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cold water which she drank would injure her,-recognised her mother, and very anxiously called for Clara. She had just stepped out, and was immediately told of this. O how joyful was the summons ! She hastened to her sister, who, as she approached, looked up and smiled. The feverish flush from her cheek was gone,—she was almost deadly pale. By her own request her head had been raised upon two or three pillows, and her little emaciated hands were folded over the white coverlet.
22. Clara was entirely overcome, she could only weep ; and, as she stooped to kiss her sister's white lips, the child threw her arms around her neck, and drew her still nearer. It was a long embrace ;-then her arms moyed convulsively, and fell motionless by her side ;-there were a few struggles,—she gasped once or twice,mand little Helen' never breathed again.
23. Days and weeks, and months rolled on. Time had somewhat healed the wound, which grief for the loss of an only sister had made ; but it had not power to remove from Clara's heart the remembrance of her former unkindness. It poisoned many an hour. She never took her little basket of dinner, now so light, or in her solitary walk to school passed the half-way stone,' without a deep sigh, and often a tear of bitter regret.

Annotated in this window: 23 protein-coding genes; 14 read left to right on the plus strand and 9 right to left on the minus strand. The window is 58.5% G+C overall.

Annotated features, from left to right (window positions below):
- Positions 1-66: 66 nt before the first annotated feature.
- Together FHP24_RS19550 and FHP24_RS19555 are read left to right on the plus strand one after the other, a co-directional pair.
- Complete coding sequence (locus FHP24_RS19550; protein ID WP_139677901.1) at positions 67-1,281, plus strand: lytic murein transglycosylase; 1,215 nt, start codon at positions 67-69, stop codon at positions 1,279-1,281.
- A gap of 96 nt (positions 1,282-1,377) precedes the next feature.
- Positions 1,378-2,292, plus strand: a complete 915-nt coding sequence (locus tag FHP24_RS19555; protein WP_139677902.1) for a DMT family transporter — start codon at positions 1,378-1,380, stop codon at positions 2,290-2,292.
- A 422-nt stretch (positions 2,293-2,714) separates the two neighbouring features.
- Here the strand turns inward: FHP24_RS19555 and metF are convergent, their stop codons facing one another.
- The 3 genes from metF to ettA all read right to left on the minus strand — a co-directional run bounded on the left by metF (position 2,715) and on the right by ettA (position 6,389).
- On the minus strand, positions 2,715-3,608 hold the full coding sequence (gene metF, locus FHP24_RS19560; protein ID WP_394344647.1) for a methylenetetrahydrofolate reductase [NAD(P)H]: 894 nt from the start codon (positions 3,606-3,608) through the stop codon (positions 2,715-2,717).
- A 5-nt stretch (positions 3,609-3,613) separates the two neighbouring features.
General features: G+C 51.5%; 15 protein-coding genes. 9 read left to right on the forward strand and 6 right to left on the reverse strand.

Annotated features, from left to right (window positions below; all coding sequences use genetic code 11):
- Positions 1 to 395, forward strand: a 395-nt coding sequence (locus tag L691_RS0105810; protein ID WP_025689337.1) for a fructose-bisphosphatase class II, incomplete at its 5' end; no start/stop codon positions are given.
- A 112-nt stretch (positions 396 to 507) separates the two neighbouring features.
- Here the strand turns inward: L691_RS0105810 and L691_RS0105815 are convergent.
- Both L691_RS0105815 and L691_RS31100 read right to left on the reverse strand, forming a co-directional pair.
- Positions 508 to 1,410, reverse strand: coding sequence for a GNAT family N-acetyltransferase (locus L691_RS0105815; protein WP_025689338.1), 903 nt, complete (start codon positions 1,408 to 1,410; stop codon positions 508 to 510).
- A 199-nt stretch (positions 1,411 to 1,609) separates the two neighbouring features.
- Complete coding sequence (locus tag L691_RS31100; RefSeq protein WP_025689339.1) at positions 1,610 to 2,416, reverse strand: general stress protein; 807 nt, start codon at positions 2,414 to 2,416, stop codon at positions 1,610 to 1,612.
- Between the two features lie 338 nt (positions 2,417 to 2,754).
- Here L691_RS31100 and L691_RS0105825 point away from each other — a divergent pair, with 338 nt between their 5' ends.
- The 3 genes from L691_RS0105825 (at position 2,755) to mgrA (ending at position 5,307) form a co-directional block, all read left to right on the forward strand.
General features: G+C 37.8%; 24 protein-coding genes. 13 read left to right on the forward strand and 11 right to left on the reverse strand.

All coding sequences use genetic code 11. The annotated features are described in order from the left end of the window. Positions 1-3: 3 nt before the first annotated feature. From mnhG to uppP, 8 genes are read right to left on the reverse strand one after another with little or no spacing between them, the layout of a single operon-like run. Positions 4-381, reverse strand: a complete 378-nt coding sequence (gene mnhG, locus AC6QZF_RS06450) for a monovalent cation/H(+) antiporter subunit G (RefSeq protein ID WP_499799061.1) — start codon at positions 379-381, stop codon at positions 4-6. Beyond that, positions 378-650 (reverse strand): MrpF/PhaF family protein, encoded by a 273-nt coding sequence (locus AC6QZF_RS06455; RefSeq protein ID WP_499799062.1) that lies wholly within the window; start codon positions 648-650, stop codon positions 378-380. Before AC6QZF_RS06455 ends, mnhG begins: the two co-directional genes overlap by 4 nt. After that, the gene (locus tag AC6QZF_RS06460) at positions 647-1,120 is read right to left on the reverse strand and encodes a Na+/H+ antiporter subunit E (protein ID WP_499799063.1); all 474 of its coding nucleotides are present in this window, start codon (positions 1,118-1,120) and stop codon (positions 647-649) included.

Children who are what Clara was, go now and be what Clara is,-mild,-amiable, -obliging and pleasant to all.
THE DEAD MOTHER.
C. And what is dead?
F. Her heart is cold.
C. If she would waken, she should soon be warm. Why is she wrapt in this thin sheet? If I, This winter morning, were not covered better, I should be cold like her.
F. No-not like her : The fire might warm you, or thick clothes - but
C. If I could wake her,
F. Come, my child.
C. Once, when I sat upon her lap, I felt A beating at her side, and then she said It was her heart that beat, and bade me feel For my own heart, and they both beat alike, Only mine was the quickest—And I feel My own heart yet—but her's—I cannot feel F. Child! child !---you drive me mad-Como
hence, I say.
C. Nay, father, be not angry! let me stay here Till my mother wakens.
F. I have told you, Your mother cannot wake-not in this worldBut in another she will wake for us. When we have slept like her, then we shall see her.
C. Would it were night then!
F. No, unhappy child !
C. Father! Father!
F. Hurt thee, darling ? no !
C. You are not angry then?
C. All you have said I cannot now remember,
THE ACORN AND THE PUMPKIN.
Two gardeners once beneath an oak
“ You must confess, dear Will, that Nature
To this vast oak lift up thine eyes,
He said and as he rashly spoke,
For did a shower of pumpkins large,
THE PRISONER. I APPROACHED his dungeon-I then looked through the twilight of his grated door. I beheld his body half wasted away with long expectation and confinement, and felt what kind of sickness of the heart it was which arises from hope deferred. Upon looking nearer, I saw him pale and feverish: in thirty years the western breeze had not once fanned his blood he had seen no sun, no moon, in all that time-nor had the voice of friend or kinsman breathed through his lattice.
He was sitting upon the ground upon a little straw, in the furthest corner of his dungeon, which was alternately his chair and bed; a little calendar of small sticks was laid at the head, notched all over with the dismal days and nights he had passed there—he had